Cheers
Serge Rielau

PS: FWIW, I like this feature.

-- 
Konstantin Knizhnik
Postgres Professional: http://www.postgrespro.com
The Russian Postgres Company 
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Re: Cached plans and statement generalization

David Fetter
In reply to this post by konstantin knizhnik
On Tue, Apr 25, 2017 at 06:11:09PM +0300, Konstantin Knizhnik wrote:

> On 24.04.2017 21:43, Andres Freund wrote:
> > Hi,
> >
> > On 2017-04-24 11:46:02 +0300, Konstantin Knizhnik wrote:
> > > So what I am thinking now is implicit query caching. If the same query with
> > > different literal values is repeated many times, then we can try to
> > > generalize this query and replace it with prepared query with
> > > parameters.
> > That's not actuall all that easy:
> > - You pretty much do parse analysis to be able to do an accurate match.
> >    How much overhead is parse analysis vs. planning in your cases?
> > - The invalidation infrastructure for this, if not tied to to fully
> >    parse-analyzed statements, is going to be hell.
> > - Migrating to parameters can actually cause significant slowdowns, not
> >    nice if that happens implicitly.
>
> Well, first of all I want to share results I already get: pgbench with
> default parameters,  scale 10 and one connection:
>
> protocol
> TPS
> simple
> 3492
> extended
> 2927
> prepared
> 6865
> simple + autoprepare
> 6844

If this is string mashing on the unparsed query, as it appears to be,
it's going to be a perennial source of security issues.

Best,
David.
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Re: Cached plans and statement generalization

srielau
In reply to this post by konstantin knizhnik

On Tue, Apr 25, 2017 at 9:45 AM, Konstantin Knizhnik <[hidden email]> wrote:
On 25.04.2017 19:12, Serge Rielau wrote:

On Apr 25, 2017, at 8:11 AM, Konstantin Knizhnik <[hidden email]> wrote:
Another problem is caused by using integer literals in context where parameters can not be used, for example "order by 1”.
You will also need to deal with modifiers in types such as VARCHAR(10). Not sure if there are specific functions which can only deal with literals (?) as well.
Sorry, I do not completely understand how presence of type modifiers can affect string literals used in query.
Can you provide me some example?
SELECT ‘hello’::CHAR(10) || ‘World’, 5 + 6;

You can substitute ‘hello’, ‘World’, 5, and 6. But not 10.

Also some OLAP syntax like “rows preceding”

It pretty much boils down to whether you can do some shallow parsing rather than expending the effort to build the parse tree.

Cheers
Serge
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Re: Cached plans and statement generalization

konstantin knizhnik
In reply to this post by David Fetter
On 04/25/2017 07:54 PM, David Fetter wrote:

> On Tue, Apr 25, 2017 at 06:11:09PM +0300, Konstantin Knizhnik wrote:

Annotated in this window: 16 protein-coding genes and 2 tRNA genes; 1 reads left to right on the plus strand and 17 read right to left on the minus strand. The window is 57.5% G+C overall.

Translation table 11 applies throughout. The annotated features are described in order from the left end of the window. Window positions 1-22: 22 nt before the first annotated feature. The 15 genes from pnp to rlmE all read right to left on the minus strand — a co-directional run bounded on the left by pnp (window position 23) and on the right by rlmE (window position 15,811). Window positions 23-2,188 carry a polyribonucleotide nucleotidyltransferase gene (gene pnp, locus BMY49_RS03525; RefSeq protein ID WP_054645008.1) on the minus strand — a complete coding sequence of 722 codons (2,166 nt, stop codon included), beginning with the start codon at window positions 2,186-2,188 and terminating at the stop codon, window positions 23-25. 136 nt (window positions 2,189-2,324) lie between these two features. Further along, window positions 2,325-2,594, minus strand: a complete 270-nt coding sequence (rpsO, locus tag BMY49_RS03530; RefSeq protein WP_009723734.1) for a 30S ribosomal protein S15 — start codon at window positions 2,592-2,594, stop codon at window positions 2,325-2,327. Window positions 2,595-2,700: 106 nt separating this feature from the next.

>> On 24.04.2017 21:43, Andres Freund wrote:
>>> Hi,
>>>
>>> On 2017-04-24 11:46:02 +0300, Konstantin Knizhnik wrote:
>>>> So what I am thinking now is implicit query caching. If the same query with
>>>> different literal values is repeated many times, then we can try to
>>>> generalize this query and replace it with prepared query with
>>>> parameters.
>>> That's not actuall all that easy:
>>> - You pretty much do parse analysis to be able to do an accurate match.
>>>     How much overhead is parse analysis vs. planning in your cases?
>>> - The invalidation infrastructure for this, if not tied to to fully
>>>     parse-analyzed statements, is going to be hell.
>>> - Migrating to parameters can actually cause significant slowdowns, not
>>>     nice if that happens implicitly.
>> Well, first of all I want to share results I already get: pgbench with
>> default parameters,  scale 10 and one connection:
>>
>> protocol
>> TPS
>> simple
>> 3492
>> extended
>> 2927
>> prepared
>> 6865
>> simple + autoprepare
>> 6844
> If this is string mashing on the unparsed query, as it appears to be,
> it's going to be a perennial source of security issues.

Sorry, may be I missed something, but I can not understand how security can be violated by extracting string literals from query. I am just copying bytes from one buffer to another. I do not try to somehow interpret this parameters.  What I am doing is
very similar with standard prepared statements.
And moreover query is parsed! Only query which was already parsed and executed (but with different values of parameters) can be autoprepared.


>
> Best,
> David.


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Postgres Professional: http://www.postgrespro.com
The Russian Postgres Company



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Re: Cached plans and statement generalization

konstantin knizhnik